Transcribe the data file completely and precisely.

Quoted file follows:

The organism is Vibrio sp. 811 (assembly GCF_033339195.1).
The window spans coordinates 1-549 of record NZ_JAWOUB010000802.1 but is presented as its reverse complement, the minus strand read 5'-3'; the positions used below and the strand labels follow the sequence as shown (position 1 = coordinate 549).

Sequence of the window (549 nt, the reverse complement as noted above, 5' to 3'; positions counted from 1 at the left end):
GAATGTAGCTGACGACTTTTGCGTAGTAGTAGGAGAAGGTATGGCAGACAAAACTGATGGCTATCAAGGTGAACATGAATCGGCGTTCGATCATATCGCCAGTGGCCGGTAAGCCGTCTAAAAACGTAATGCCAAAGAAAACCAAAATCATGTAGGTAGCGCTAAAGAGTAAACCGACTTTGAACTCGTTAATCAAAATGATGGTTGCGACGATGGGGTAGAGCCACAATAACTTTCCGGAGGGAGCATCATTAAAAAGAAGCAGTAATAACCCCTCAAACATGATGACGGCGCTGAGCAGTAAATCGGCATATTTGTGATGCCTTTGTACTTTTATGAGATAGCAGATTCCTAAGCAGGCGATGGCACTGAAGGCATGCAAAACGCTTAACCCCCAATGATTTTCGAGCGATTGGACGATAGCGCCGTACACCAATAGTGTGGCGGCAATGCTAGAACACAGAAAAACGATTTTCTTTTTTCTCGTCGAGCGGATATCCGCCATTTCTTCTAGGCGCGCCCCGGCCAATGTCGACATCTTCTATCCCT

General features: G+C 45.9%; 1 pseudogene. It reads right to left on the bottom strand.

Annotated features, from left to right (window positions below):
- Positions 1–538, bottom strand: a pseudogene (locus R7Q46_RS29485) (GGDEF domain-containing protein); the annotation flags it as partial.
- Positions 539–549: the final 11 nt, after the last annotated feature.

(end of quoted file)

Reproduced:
The organism is Vibrio sp. 811 (assembly GCF_033339195.1).
The window spans coordinates 1-549 of record NZ_JAWOUB010000802.1 but is presented as its reverse complement, the minus strand read 5'-3'; the positions used below and the strand labels follow the sequence as shown (position 1 = coordinate 549).

Sequence of the window (549 nt, the reverse complement as noted above, 5' to 3'; positions counted from 1 at the left end):
GAATGTAGCTGACGACTTTTGCGTAGTAGTAGGAGAAGGTATGGCAGACAAAACTGATGGCTATCAAGGTGAACATGAATCGGCGTTCGATCATATCGCCAGTGGCCGGTAAGCCGTCTAAAAACGTAATGCCAAAGAAAACCAAAATCATGTAGGTAGCGCTAAAGAGTAAACCGACTTTGAACTCGTTAATCAAAATGATGGTTGCGACGATGGGGTAGAGCCACAATAACTTTCCGGAGGGAGCATCATTAAAAAGAAGCAGTAATAACCCCTCAAACATGATGACGGCGCTGAGCAGTAAATCGGCATATTTGTGATGCCTTTGTACTTTTATGAGATAGCAGATTCCTAAGCAGGCGATGGCACTGAAGGCATGCAAAACGCTTAACCCCCAATGATTTTCGAGCGATTGGACGATAGCGCCGTACACCAATAGTGTGGCGGCAATGCTAGAACACAGAAAAACGATTTTCTTTTTTCTCGTCGAGCGGATATCCGCCATTTCTTCTAGGCGCGCCCCGGCCAATGTCGACATCTTCTATCCCT

General features: G+C 45.9%; 1 pseudogene. It reads right to left on the bottom strand.

Annotated features, from left to right (window positions below):
- Positions 1–538, bottom strand: a pseudogene (locus R7Q46_RS29485) (GGDEF domain-containing protein); the annotation flags it as partial.
- Positions 539–549: the final 11 nt, after the last annotated feature.